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sundance 2013

Sundance Award Winner Lake Bell Needs to Breathe Through Her Butt More

The person who seemed most shocked that Lake Bell had won the Waldo Salt Screenwriting Award: U.S. Dramatic at last night's Sundance closing night ceremony was clearly Lake Bell. The How To Make It In America actress — who wrote, directed, and starred in the very funny absurdist comedy In A World… about the bizarre world of Hollywood voice-overs — could barely keep it together onstage. She did manage to thank Sundance for "giving me the balls to do this," but later regretted that terminology. ("There are a lot of ladies here this year; I don't need balls. I just need ovaries.") Bell spent the rest of the night within arm's reach of the bar. "Inebriation is imminent," she said. "I haven't really had any drinks for this whole festival because I was nurturing the cold that I was having. And now, I'm like, 'Fuck it. Give me a Stella and a vodka and I will double fist for the rest of the night.'"

What was going on in her head when she heard her name? "'This is so cool!'" she said, giving an animated reenactment. "I'm just like, 'Holy crap!' I'm not a crier at all and I haven't cried this entire goddamn time and I stepped down those stairs and I was like, 'For the love of god, I'm going to shed a tear right now!'" The screenwriting award is particularly significant to Bell because, she says, her mom has always wanted her to be a writer. "She went to a psychic and the psychic told her that I would be a journalist and she was really gunning for that for a long time," said Bell. "And anytime I'd talk about acting, she'd say, 'Maybe you should look into also something journalistic.'" They've been writing elaborate letters to each other ever since Bell started going to boarding school in Connecticut. All night, she'd been trying to call her mother; she settled on sending a text. "Not that I want my mom to cry but the water works are a-coming."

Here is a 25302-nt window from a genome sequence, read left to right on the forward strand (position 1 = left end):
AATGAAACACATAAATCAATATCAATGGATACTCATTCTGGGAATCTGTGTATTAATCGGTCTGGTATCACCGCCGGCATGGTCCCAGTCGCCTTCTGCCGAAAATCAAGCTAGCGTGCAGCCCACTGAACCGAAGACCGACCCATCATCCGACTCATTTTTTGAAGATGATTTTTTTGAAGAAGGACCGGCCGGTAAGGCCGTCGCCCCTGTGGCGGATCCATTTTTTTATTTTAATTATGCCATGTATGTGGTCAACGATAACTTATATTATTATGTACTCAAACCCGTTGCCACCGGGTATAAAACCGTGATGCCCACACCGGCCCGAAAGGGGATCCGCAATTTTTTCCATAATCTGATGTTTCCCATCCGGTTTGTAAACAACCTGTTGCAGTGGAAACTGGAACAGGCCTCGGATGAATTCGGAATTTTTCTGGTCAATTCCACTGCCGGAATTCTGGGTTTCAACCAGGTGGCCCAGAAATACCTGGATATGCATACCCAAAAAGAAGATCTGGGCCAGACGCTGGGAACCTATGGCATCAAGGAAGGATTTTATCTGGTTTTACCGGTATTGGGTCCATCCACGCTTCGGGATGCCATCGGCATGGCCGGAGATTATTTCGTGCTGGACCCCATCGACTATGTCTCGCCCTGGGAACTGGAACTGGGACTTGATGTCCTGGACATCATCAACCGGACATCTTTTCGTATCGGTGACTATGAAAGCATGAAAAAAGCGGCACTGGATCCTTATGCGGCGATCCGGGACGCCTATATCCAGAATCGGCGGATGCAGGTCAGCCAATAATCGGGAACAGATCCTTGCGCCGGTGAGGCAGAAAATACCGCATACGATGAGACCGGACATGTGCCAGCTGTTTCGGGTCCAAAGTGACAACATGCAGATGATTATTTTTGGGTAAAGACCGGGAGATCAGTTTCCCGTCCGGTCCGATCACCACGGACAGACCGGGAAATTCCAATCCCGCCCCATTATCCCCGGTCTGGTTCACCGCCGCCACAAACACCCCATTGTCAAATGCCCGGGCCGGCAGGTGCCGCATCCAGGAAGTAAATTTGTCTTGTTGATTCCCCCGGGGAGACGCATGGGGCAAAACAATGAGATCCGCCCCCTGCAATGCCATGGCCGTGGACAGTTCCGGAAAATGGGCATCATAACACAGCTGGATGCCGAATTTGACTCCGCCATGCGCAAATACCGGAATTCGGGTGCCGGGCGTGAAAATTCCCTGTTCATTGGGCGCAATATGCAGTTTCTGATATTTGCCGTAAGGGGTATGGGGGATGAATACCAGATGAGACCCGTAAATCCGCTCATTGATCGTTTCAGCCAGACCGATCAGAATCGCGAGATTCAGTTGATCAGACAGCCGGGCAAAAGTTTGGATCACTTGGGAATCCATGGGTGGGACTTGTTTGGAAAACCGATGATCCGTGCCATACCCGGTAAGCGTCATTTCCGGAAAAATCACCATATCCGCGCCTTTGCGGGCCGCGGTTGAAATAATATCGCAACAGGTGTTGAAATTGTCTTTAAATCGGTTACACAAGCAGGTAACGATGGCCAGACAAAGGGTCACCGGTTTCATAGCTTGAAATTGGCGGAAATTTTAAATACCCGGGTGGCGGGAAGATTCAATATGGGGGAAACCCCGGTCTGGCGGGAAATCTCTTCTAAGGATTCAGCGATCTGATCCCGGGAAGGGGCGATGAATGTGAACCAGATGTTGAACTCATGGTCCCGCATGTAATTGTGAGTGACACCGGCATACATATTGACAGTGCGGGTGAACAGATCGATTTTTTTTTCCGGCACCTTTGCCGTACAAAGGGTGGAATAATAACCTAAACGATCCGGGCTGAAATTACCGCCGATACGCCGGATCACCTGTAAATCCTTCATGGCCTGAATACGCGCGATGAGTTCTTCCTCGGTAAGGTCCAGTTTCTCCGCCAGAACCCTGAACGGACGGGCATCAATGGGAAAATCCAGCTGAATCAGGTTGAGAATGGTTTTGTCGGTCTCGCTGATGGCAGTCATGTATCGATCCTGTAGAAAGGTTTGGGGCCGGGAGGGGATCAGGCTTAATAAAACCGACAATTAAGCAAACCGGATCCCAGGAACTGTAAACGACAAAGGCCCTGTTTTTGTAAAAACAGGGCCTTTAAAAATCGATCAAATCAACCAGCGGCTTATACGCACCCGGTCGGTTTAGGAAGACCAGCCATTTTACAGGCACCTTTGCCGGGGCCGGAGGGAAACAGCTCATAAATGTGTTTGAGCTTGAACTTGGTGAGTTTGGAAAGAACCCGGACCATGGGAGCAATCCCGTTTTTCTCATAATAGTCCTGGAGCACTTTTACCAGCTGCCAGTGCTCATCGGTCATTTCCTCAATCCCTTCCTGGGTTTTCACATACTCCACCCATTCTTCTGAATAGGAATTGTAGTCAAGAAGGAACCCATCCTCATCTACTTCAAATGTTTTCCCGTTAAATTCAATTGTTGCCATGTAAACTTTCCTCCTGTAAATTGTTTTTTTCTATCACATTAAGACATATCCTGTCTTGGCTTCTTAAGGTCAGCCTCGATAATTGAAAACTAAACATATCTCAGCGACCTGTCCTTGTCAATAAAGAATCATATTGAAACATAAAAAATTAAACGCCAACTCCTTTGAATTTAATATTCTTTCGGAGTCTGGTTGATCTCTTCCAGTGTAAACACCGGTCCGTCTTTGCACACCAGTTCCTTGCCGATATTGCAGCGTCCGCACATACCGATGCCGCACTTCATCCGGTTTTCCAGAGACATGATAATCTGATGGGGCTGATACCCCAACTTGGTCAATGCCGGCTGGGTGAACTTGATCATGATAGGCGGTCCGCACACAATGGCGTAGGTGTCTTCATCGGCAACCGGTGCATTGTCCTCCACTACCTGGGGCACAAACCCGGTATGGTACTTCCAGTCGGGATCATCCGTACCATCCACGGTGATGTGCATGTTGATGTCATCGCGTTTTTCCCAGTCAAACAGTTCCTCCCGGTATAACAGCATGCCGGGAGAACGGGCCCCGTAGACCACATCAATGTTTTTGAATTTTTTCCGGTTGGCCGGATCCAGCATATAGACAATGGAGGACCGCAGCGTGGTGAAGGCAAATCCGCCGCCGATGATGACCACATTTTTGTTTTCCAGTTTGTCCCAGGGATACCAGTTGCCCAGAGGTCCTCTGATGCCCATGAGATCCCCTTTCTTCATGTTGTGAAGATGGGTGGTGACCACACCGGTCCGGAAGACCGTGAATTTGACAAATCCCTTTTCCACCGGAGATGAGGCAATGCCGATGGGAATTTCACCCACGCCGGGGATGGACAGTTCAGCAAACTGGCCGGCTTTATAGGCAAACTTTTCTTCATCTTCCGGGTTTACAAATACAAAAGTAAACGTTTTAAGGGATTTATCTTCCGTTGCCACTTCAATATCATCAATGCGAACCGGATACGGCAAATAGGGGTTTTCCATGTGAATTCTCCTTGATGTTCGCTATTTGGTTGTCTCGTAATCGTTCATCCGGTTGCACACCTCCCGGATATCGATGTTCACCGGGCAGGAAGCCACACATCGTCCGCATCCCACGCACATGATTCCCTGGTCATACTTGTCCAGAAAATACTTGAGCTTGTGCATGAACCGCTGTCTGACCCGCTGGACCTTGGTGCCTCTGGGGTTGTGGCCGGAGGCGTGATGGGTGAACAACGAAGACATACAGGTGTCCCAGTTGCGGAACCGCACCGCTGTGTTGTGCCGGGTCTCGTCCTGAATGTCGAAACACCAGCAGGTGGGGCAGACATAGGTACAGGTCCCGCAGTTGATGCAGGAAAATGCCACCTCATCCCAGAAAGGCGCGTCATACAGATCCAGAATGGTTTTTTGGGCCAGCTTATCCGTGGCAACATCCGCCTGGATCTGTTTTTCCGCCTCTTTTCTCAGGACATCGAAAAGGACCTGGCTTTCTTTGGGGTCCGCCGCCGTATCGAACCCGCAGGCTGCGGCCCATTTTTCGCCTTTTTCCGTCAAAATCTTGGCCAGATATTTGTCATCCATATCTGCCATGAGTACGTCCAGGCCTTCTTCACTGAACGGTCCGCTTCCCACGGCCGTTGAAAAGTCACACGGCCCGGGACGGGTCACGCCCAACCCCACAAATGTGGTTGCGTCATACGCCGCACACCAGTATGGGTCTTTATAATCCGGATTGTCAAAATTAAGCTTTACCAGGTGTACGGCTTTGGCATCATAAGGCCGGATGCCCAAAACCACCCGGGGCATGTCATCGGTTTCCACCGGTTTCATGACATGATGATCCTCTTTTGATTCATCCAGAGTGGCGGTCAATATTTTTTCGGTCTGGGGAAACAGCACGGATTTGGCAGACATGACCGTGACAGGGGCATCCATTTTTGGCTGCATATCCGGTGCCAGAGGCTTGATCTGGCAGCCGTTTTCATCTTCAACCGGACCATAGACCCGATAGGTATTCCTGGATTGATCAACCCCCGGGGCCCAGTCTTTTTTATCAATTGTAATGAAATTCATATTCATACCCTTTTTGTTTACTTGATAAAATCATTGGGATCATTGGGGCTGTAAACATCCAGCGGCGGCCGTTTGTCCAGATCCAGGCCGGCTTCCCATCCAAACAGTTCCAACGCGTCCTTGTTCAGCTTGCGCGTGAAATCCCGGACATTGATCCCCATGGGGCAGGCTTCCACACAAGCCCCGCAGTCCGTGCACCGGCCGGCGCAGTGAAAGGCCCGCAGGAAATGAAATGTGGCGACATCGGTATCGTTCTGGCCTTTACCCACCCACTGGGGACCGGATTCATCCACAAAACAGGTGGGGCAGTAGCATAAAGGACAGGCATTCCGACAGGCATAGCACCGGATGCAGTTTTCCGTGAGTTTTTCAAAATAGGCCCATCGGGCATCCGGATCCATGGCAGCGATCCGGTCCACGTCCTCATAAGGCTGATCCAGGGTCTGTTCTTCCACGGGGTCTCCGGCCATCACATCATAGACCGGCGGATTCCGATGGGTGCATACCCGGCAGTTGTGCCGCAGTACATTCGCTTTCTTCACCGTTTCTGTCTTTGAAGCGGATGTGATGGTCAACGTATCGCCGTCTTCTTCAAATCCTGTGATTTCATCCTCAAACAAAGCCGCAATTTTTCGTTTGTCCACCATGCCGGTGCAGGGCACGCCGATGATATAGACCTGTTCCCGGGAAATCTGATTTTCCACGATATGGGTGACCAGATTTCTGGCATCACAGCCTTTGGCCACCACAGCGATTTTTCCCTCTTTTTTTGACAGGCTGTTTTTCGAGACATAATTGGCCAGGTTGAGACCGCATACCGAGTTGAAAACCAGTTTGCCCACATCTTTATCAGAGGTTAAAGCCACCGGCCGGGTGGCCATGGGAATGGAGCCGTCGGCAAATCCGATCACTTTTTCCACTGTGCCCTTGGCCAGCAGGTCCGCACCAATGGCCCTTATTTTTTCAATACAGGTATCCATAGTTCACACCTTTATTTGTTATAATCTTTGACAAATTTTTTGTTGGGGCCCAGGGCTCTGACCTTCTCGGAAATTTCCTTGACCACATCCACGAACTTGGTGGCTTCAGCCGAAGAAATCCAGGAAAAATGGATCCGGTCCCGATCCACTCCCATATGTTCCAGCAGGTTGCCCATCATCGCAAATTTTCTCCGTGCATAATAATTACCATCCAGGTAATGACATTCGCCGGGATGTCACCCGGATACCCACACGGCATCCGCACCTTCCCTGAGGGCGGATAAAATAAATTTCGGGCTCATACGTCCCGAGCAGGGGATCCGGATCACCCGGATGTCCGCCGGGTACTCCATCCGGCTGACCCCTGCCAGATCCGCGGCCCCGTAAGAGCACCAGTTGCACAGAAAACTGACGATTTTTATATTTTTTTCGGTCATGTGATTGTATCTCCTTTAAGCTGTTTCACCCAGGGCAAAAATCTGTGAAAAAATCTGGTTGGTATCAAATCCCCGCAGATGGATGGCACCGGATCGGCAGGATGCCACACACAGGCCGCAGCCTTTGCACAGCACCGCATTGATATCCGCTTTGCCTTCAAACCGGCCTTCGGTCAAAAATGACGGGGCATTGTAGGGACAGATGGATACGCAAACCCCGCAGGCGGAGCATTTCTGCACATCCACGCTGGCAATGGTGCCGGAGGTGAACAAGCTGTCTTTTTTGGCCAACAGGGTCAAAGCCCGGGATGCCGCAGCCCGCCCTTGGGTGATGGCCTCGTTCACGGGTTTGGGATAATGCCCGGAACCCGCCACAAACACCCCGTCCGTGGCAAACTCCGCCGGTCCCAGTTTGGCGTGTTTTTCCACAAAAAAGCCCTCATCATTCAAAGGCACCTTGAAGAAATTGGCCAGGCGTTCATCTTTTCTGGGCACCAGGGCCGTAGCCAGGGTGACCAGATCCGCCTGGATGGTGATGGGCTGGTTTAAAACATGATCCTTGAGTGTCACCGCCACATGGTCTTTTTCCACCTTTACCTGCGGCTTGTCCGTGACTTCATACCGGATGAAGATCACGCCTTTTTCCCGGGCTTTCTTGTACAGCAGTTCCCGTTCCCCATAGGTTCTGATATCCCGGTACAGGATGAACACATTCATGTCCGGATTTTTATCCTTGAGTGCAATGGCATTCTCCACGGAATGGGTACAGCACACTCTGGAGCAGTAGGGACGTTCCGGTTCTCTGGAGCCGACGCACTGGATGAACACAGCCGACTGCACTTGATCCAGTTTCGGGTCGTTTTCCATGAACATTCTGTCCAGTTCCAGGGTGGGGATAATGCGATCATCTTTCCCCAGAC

Winning for screenwriting felt particularly satisfying, Bell explained, because she'd spent far more time writing the movie than directing or starring in it. "It's so intimate, and it's one of your best friends, this stupid script that you end up living with for seventeen drafts or twenty drafts." Kind of like having a terrible roommate, right? "Exactly. You're like, 'You're still here?? Can you clean up your shit? You leave it everywhere!'"

But, Bell explained, the screenwriting honor came secondary to her real dream, to be an omniscient voice in a car commercial. "I really did this movie just to get a voice-over gig," she said. "So I hope to hell somebody hires me." The only problem was that she'd lost her voice celebrating her award. "I'm not supporting it properly. I'm not finding my diaphragm and breathing out of my butt," Bell explained. How does one breathe out of one's butt? Bell grabbed our arms. "Hold on. You have to think about… you have to breathe from your lower back and your upper butt in order to drop your voice. Listen, I don't make this shit up. There's a lot of punch lines in voice training."